Planetary Cores Measure Up

“How big is Jupiter’s moon Io? The most volcanic body in the Solar System, Io (usually pronounced “EYE-oh”) is 3,600 kilometers in diameter.” apod.nasa.gov

“Galileo spacecraft found Jupiter’s volcanic moon Io has a huge iron core that takes up half its diameter.”

solarsystem.nasa.gov

[Io] “The explosive plumes demonstrates that some volatile species remain; the most likely candidate are sulphur and its compounds. Sulphur is a cosmetically abundant element but one that does not play a prominent role in terrestrial volcanism because, it is believed, most of the Earth’s sulphur is in its core.”

Source: The Cambridge Photographic Guide to the Planets [page 216]

Earth’s inner core  1,250km + outer core 2,200km =  3,450km (radius)

Jupiter’s natural satellite Io entire diameter = 3,600km

KEY EVIDENCE:

“Triton has a diameter of 2,700 km (1,680 miles). Spacecraft images show the moon has a sparsely cratered surface with smooth volcanic plains, mounds and round pits formed by icy lava flows. Triton consists of a crust of frozen nitrogen over an icy mantle believed to cover a core of rock and metal”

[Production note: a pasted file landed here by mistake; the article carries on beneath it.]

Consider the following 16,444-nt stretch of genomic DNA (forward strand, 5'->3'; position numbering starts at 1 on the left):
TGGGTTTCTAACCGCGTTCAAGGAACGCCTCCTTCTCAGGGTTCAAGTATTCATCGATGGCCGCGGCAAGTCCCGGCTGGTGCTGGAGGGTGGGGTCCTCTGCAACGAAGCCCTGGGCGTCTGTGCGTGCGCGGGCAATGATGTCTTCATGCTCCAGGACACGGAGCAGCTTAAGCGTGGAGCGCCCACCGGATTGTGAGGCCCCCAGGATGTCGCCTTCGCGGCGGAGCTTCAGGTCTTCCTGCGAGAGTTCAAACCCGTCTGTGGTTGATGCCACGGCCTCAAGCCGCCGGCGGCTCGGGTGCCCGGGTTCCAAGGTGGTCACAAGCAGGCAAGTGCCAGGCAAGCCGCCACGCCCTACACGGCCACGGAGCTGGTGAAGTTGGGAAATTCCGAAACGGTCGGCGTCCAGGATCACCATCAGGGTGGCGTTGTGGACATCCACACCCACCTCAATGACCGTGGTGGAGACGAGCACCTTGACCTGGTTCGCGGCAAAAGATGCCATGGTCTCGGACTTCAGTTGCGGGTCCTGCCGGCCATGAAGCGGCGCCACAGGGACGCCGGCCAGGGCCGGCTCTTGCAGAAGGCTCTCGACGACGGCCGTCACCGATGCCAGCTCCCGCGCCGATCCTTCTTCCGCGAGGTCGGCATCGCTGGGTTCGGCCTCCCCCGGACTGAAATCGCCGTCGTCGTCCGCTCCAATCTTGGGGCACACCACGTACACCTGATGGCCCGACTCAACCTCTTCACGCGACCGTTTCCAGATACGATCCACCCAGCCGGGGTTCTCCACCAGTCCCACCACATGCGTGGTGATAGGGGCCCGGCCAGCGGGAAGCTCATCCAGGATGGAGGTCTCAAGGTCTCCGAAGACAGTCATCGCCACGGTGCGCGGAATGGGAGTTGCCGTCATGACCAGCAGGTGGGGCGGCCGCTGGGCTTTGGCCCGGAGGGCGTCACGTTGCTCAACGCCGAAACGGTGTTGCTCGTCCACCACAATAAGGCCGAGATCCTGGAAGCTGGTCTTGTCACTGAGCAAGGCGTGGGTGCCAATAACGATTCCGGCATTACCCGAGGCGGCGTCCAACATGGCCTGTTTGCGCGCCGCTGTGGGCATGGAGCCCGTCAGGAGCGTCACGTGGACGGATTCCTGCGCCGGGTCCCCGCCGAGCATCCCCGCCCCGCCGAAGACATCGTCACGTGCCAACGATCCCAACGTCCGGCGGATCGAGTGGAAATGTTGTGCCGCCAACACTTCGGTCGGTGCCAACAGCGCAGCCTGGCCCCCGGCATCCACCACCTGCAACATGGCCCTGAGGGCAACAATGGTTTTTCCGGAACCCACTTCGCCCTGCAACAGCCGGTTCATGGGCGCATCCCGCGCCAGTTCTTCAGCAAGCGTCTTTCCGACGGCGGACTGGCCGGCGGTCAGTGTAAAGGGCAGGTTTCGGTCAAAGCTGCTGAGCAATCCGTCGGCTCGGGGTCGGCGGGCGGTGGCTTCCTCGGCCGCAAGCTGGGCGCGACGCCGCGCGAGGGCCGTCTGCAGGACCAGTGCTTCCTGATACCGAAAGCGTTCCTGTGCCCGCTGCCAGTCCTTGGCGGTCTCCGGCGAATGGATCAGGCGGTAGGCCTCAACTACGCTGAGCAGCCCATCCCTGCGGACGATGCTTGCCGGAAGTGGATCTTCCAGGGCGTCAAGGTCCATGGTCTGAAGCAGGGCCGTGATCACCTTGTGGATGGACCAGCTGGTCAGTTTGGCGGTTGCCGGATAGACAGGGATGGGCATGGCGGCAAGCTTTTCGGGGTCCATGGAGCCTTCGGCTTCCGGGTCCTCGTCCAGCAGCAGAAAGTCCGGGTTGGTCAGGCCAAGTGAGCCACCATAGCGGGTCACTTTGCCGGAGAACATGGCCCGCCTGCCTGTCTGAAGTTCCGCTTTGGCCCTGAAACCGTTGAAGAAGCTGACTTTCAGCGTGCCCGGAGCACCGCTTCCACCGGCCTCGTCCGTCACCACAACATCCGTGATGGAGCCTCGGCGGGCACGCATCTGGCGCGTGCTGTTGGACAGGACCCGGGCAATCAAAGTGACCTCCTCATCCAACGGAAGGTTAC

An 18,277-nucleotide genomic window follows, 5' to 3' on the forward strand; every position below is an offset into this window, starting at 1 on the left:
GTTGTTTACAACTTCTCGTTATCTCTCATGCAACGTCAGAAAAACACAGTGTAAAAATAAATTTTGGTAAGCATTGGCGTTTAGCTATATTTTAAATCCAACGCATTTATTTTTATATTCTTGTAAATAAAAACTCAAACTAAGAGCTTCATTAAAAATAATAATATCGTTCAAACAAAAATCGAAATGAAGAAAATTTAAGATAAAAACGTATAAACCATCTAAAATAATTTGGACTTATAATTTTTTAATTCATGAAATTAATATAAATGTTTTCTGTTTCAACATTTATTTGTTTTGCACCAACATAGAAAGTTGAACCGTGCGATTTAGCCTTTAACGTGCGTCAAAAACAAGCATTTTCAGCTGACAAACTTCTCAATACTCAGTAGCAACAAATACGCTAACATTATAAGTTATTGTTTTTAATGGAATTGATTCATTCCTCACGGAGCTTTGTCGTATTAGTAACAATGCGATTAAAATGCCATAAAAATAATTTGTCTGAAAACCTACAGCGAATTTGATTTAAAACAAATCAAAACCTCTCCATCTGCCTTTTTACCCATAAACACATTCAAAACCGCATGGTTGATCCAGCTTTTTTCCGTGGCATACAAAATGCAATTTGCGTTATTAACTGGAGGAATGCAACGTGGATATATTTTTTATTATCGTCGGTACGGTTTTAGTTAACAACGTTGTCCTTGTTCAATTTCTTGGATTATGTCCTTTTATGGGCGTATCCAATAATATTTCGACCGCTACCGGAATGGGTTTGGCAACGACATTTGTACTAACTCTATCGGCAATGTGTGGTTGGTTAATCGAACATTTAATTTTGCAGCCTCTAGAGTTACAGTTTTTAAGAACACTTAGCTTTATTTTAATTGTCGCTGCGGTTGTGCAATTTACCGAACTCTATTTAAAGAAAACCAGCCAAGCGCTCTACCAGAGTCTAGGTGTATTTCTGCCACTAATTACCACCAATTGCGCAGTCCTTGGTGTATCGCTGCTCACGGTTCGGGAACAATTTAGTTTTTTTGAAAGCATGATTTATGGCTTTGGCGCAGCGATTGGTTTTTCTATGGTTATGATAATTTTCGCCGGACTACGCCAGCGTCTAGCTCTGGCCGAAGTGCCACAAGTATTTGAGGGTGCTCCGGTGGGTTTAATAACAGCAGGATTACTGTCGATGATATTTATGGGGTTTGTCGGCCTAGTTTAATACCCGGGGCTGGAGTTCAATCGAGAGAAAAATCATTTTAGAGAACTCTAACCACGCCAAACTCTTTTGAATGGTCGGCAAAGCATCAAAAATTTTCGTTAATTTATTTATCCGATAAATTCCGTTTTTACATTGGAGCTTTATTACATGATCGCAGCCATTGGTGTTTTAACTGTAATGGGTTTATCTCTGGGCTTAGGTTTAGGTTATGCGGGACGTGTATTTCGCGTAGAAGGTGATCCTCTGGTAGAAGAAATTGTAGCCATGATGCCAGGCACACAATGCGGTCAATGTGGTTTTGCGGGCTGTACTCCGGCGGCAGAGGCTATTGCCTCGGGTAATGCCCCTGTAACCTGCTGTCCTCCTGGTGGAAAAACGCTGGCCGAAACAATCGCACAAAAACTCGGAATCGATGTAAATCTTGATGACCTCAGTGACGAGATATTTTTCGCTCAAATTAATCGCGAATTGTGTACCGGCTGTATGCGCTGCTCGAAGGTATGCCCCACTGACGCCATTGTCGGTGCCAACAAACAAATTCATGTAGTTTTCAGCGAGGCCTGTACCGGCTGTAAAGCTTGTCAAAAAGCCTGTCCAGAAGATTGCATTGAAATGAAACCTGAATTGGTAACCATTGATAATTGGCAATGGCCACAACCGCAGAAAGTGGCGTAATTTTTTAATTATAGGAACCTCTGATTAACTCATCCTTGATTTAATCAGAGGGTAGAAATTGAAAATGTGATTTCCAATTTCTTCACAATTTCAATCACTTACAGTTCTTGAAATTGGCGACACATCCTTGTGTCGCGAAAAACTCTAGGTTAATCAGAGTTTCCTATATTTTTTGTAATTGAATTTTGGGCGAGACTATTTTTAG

solarsystem.nasa.gov
 
Earth’s inner core diameter is 2,500km

“Many of the features on the surface of Mars resemble features on the Earth; there are great dusty plains, there are large volcanoes, and there is a large rift valley along the equator. Similar to the Earth, Mars has ice caps at the poles which grow and shrink with the seasons. There are surface features which suggest that liquid water once flowed across the surface of Mars, but there are no current lakes or rivers of liquid water on the surface. As on Earth, water or water ice may be present underground. The mass of Mars is approximately 7.1 x 10^20 tons (6.4 x 10^23 kg or .11 x Earth mass). The mean diameter of Mars is 4,217 miles (6,785 km or .53 x Earth diameter).”

exploration.grc.nasa.gov
The diameter of Earth’s entire core is 6900 km

“Mars is a cold desert world. It is half the diameter of Earth and has the same amount of dry land. Like Earth, Mars has seasons, polar ice caps, volcanoes, canyons and weather, but its atmosphere is too thin for liquid water to exist for long on the surface. There are signs of ancient floods on Mars, but evidence for water now exists mainly in icy soil and thin clouds.”
solarsystem.nasa.gov

“Two hundred and fifty million years ago the landmasses of Earth were clustered into one (hypothesized) supercontinent dubbed Pangaea.”
science.nasa.gov

 

Newest Evidence: Diameter of Mercury’s Iron Core = 3,600km

theplanets.org

http://i1.wp.com/solarsystem.nasa.gov/multimedia/gallery/hi_122011_01_br.jpg

solarsystem.nasa.gov

Comments are closed.